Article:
In fiction, creating conflict is key in producing a great story, one that readers will find difficult, if not impossible, to put down. Described as a crash between at least two sides, or a struggle for power, property or something else, conflict reaps drama. Without drama there is no interest. My goal and the goal of most writers is to ultimately change the world or an aspect of it in some way. By connecting with readers one by one to change how they feel or think – for the better- which dominoes outward, spreading across society faster than a cold virus during the dead of winter, we reach that goal. And yes, we write to entertain and perhaps ultimately make some money, but that comes later.
Aristotle said that ” the idea is to create emotion and then catharsis, thus making our audience better citizens”. By creating inner conflict that the readers relate to or sympathize with, we attain that.
In James Scott Bell’s book ” Conflict and Suspense”, he discusses this idea of Parent / Adult and Child roles as tools to help us create conflict in our dialogue. “We tend to occupy three primary roles in life and relationships: Parent, Adult and Child (PAC). THE PARENT is the seat of authority, the one who can “lay down the law”. He (or she- a’hem ) has the raw strength, from position or otherwise, to rule and then enforce his rulings.” ( Or at least in my case, to try our best!)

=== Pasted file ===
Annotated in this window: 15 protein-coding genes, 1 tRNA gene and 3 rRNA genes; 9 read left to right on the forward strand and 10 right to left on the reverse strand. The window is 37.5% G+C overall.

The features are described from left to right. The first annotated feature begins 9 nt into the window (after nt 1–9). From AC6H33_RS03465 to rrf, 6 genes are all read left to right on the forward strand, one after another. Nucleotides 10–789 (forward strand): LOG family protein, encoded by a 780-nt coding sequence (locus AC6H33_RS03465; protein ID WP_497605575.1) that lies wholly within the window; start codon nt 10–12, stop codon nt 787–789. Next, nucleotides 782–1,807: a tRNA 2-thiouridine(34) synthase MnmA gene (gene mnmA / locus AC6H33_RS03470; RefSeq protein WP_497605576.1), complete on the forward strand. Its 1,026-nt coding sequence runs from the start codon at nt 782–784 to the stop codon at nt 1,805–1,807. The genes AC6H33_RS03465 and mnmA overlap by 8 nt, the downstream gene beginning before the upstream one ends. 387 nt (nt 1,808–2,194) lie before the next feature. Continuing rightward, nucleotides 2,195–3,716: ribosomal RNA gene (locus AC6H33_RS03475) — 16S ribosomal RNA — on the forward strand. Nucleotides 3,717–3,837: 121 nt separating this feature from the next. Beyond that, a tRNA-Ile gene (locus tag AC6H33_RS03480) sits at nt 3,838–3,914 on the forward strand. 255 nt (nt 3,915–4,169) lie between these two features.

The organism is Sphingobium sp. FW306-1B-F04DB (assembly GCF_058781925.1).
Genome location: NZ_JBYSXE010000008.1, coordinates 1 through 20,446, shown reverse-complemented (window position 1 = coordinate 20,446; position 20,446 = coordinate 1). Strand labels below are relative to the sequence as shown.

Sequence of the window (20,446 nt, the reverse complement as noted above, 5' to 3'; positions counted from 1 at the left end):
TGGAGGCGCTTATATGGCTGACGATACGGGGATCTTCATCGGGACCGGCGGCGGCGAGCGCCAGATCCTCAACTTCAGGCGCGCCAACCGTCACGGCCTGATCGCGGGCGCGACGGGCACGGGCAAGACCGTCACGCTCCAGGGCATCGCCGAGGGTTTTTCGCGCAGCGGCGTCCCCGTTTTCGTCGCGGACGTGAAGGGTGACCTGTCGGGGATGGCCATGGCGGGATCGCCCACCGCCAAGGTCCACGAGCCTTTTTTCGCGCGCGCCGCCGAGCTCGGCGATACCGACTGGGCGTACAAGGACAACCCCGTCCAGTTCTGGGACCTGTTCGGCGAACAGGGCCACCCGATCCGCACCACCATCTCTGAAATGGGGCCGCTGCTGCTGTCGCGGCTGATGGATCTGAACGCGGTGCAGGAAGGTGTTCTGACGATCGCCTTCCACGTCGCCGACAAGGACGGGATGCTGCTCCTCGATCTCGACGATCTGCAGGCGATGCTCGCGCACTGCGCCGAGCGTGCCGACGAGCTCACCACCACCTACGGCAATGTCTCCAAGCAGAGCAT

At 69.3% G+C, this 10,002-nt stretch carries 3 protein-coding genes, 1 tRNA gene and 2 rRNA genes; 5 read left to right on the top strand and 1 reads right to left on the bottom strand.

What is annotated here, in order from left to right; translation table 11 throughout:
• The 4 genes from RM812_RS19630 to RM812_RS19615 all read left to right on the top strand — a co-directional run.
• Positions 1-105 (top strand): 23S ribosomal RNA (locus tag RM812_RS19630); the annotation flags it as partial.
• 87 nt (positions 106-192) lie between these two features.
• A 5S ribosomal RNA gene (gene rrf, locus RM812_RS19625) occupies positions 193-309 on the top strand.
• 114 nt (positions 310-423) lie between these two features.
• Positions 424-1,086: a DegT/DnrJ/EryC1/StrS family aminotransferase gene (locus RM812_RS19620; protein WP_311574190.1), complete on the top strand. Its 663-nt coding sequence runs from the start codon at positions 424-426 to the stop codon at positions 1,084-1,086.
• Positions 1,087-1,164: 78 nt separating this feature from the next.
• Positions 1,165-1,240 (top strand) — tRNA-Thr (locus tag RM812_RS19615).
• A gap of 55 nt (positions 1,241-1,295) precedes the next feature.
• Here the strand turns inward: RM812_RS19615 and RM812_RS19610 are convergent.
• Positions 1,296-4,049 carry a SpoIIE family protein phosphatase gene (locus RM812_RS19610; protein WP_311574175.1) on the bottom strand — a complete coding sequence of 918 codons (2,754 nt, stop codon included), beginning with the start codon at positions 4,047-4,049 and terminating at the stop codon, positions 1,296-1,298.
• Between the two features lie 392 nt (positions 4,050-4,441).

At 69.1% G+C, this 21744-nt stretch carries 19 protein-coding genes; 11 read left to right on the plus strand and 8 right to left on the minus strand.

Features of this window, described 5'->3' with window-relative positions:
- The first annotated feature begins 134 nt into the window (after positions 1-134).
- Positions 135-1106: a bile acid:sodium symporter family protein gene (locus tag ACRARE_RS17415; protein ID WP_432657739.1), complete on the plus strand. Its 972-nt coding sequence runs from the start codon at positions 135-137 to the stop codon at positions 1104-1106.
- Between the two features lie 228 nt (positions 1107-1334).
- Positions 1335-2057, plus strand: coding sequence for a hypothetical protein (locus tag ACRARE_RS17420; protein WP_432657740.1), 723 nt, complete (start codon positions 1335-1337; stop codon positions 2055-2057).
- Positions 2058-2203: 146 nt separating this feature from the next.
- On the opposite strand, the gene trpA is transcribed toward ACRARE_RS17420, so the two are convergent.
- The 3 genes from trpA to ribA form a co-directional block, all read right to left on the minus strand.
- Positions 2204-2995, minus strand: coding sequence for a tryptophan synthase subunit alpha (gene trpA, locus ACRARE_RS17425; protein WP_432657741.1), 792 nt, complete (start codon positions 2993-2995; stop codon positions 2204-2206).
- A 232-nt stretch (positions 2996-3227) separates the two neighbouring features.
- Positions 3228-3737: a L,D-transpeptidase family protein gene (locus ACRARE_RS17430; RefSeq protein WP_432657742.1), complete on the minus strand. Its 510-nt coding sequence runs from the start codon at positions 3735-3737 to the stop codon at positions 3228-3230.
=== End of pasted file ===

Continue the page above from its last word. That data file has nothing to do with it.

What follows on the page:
He continues with “THE ADULT is the objective one, the one who sees things rationally and is therefore the best one to analyze a situation. Finally, there is the CHILD. Not rational, and not without any real power. So what” he asks ” does the child do? Reacts emotionally. Throws tantrums to try to get his way. Even an adult can do this”.
What Mr. Bell is so eloquently trying to say is that the writer must figure out which role each of his characters is going to play in each scene. How are they actually acting versus how they see themselves as acting. How will they act in order to accomplish their goals ? He explains that writers must work that into the dialogue so that each character is assertive in that role. But he reminds us that we must keep it tight and natural while moving our story forward.
In life, don’t we all take on each of these roles at different times, jumping from one role to another depending on the situation. Sometimes remaining in one role for a longer duration? How many times have we gotten ourselves tangled up emotionally because of someone else taking on the child role, throwing a tantrum ( arguing irrationally, withdrawing from us, not communicating ,withholding something or a piece of themselves, etc) or even worse, because we have taken on that role of a child ourselves.
Drama comes from conflict and we have all created it or reacted to it in some way at some point capitulating us into a tragedy or new strength or possibly both. Personally, I have always believed strongly in the saying “What does not kill us will make us stronger”. This applies to our characters as well. Conflict may lead our character to her death, whether physical, psychological or professional, or it may make her stronger if she is victorious in her struggle , but at the very least by the end of the story the conflict will leave the reader feeling affected. And we can only hope it will be for the better, spreading quickly.